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Migration Ministers want army to help control migrants on borders

A refugee looks out of his tent in the make-shift camp for refugees at the border with Macedonia in Idomeni, northern Greece on March 19, 2016


The Swiss ministers in charge of defence and customs want the army to guard the nation’s borders and help control the flow of migrants into the country, Swiss newspapers have reported. The government is expected to discuss the issue on Wednesday. 

According to the Le Matin Dimanche and SonntagsZeitung papers, cabinet ministers Guy Parmelin and Ueli Maurer from the conservative right Swiss People’s Party are set to present an emergency plan to cabinet on Wednesday to deal with any large influxes of migrants this year. 

The newspapers said the ministers - in charge of the army and customs, respectively - want the army to be posted along the borders and to re-establish controls. Their plan does not include immigration quotas. 

As Macedonia and other states on the Western Balkans migration corridor have sealed their borders to stop the flow of migrants, attention has turned in Switzerland to the migration route via Italy. 

Some Swiss officials have expressed concern that from spring onwards the tide of migrants reaching Switzerland from the south may rise. The Swiss press recently reported unconfirmed emergency immigration planning with scenarios rising to 120,000 asylum requests in 2016.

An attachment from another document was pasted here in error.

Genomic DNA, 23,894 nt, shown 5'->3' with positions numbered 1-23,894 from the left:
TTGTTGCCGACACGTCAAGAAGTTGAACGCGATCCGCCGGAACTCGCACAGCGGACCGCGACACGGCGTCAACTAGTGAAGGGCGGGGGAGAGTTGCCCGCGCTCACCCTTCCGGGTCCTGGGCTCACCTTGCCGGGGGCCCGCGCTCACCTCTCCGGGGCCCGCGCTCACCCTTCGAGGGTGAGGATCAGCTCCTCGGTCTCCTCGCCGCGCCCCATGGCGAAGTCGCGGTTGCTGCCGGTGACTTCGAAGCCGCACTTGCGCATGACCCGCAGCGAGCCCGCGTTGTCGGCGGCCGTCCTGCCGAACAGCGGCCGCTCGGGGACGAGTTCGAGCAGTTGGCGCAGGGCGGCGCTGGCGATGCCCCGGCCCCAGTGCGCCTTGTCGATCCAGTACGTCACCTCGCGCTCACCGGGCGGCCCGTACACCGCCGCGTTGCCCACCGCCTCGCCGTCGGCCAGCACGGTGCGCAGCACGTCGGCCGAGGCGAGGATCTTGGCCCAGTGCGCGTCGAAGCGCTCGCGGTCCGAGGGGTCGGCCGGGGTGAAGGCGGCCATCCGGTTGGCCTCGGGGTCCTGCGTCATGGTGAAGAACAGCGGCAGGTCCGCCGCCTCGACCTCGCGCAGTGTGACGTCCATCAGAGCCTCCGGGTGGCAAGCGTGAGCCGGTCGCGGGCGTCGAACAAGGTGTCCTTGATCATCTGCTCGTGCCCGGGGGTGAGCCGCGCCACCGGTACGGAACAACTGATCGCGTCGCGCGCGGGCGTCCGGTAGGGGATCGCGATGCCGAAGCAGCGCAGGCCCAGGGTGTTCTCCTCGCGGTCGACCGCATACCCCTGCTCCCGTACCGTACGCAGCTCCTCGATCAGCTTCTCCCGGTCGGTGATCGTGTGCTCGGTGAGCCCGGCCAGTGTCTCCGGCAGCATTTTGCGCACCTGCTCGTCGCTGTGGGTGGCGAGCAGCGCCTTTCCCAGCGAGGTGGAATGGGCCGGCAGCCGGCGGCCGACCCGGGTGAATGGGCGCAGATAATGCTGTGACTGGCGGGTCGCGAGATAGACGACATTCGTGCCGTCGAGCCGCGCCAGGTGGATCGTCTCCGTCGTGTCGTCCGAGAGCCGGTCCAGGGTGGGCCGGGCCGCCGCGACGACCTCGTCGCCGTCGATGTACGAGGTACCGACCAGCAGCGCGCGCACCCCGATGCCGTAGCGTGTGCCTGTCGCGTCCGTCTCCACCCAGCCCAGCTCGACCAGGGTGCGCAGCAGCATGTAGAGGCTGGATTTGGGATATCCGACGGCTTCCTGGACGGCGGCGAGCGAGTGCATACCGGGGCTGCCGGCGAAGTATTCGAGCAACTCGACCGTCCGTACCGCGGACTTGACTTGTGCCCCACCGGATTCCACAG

However, last week State Secretary for Migration Mario Gattiker dismissed this figure as “fantasy”. 

He told Swiss public television, RTS, that 10,000 arrivals per month in summer was possible, but his office was planning for the same total number of arrivals as last year (39,000), while preparing different emergency scenarios with the cantons. 

During the first two months of 2016, Switzerland registered 6,333 asylum requests, up from 2,989 in 2015. 

He added that Switzerland could, like other European countries, “strengthen surveillance of its borders if public order required it”. 

Close borders?

Last year, rightwing politicians repeatedly called for Switzerland to close its borders, notably to stop refugees from entering the country, but also to prevent terrorist attacks. 

In November, Justice Minister Simonetta Sommaruga of the centre-left Social Democratic Party said the government did not consider boosting the number of border guards or deploying troops to provide logistical backup. 

In an interview in Tages-Anzeiger newspaper last December, Jürg Noth, Head of the Swiss Border Guard (SBG), also dismissed calls from politicians for systematic border controls for asylum seekers as “impossible”, noting that more than 750,000 people and 350,000 vehicles cross the 1,900 km Swiss border every day. 

But he said in the event of a massive influx, as occurred in Austria in September when 7,000 migrants crossed the border each day, Noth said that the engagement first of cantonal police forces, and then of the Swiss army, would be required to assist the approximately 2,000-strong SBG staff. with agencies

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